UAE Pro League: being paid to attend games?

Discussion started by Edward Rangsi , on Tuesday, 25 September 2012 10:35

It has been reported that supporters in the United Arab Emirates are being paid up to $21 to go and cheer on the UAE Pro League.

The league’s vice-chairman, Abdullah Al Junaibi, said: "We need to realise the short history of football companies in the UAE. It was just four or five years ago that they transformed themselves into football companies. However, the mentality and mindset of their fans have perhaps not been transformed completely."

"Previously, as a social club, the football team was seen as part of the extended family of the fans. And in this case, especially in our culture, where we are known to be very hospitable and charitable to our families and relatives, clubs and fans alike do not think that it is right for fans to be paying for tickets."

I understand that football franchises in the UAE haven’t been around for long, but the sport has. Speaking from a fans perspective in England, I am personally for the idea, but how does this make any business sense? Why not offer free tickets instead?

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Barry Hope
Football is very active in the UAE and even when I came here in 1977 one of the first of many super-stadiums was being built, this one for the Al Nasr Club in Dubai. The newly laid astro-turf was found to be completely unsuitable and was soon replaced with grass. I was more than happy to become the tenant of their nearby old walled football ground to create a 'super cross' circuit for my motocross club using about 50 truck loads of 'subhka' excavated from the new stadium to build all the jumps!

Of note was a splendid evening where the ex-England team manager Mr Don Revie OBE was invited to present prizes at the Dubai Netball Club's end of season dinner. Mr Revie, who of course had a somewhat colorful exit from the UK and was now coaching the the UAE national squad was heckled during his after dinner speech by a clearly less than sober member of the audience.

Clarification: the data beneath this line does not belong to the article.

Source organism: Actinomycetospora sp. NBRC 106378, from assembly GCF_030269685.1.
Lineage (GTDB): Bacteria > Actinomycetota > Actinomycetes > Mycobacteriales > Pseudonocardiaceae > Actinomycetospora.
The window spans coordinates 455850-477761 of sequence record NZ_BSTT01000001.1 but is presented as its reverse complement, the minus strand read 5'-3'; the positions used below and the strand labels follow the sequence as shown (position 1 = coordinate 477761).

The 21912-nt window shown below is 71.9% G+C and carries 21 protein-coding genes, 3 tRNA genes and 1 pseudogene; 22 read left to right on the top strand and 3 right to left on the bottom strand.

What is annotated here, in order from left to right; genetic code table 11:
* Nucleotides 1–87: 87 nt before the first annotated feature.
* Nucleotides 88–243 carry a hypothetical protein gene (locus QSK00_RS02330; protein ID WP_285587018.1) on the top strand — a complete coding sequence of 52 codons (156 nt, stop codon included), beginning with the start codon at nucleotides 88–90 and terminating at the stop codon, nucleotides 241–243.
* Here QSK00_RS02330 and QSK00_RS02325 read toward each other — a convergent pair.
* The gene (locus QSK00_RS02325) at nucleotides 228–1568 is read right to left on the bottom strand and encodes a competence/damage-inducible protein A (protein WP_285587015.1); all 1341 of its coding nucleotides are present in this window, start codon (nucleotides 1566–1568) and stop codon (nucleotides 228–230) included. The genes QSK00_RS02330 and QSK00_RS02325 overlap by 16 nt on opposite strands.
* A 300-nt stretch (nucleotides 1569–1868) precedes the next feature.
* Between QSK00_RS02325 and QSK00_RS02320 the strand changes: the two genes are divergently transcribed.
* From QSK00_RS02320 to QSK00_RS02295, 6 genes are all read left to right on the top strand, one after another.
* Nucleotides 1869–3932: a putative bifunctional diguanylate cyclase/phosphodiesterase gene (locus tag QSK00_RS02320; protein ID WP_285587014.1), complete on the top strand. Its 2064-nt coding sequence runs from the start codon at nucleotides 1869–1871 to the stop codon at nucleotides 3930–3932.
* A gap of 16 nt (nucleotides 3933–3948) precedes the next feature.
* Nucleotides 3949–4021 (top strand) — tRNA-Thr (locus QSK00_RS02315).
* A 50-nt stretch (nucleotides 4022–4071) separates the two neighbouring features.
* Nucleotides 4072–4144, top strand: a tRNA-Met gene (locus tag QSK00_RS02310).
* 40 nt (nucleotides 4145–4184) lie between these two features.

To his credit, Mr Revie, using a rather old-fashioned approach to negotiation and reconciliation invited the chap to step outside - and they did. Splendid!

There is of course a continuous push to develop football here as the national sport, and the government and owners of the clubs will no doubt do whatever they think is appropriate. I just wish national motorsport had a matched response and funding from the powers that be, especially given the huge government investment in motorsport infrastructure and strategic investments - and the desire to see an Arab driver in Formula 1.
1642 days ago
 
Edward Rangsi
I guess visibility is top priority for them, Col. It's also makes you wonder why players such as Asamoah Gyan would leave for the Pro League.

Do you know what it's like in the UAE, in terms of the amount of exposure the sport gets?

What could be better than a free ticket to a game of football?
1642 days ago
 
Colin Robinson
Ed, I think the vast amounts of money that are reportedly being spent on playing and coaching talent, eg Asamoah Gyan and previously Diego Maradona, suggests that making money is not currently a priority for clubs in the Pro League.

It seems that the main priority now is to generate interest in the game, perhaps the offer a free ticket is not sufficient to draw people to the matches?
1643 days ago
 
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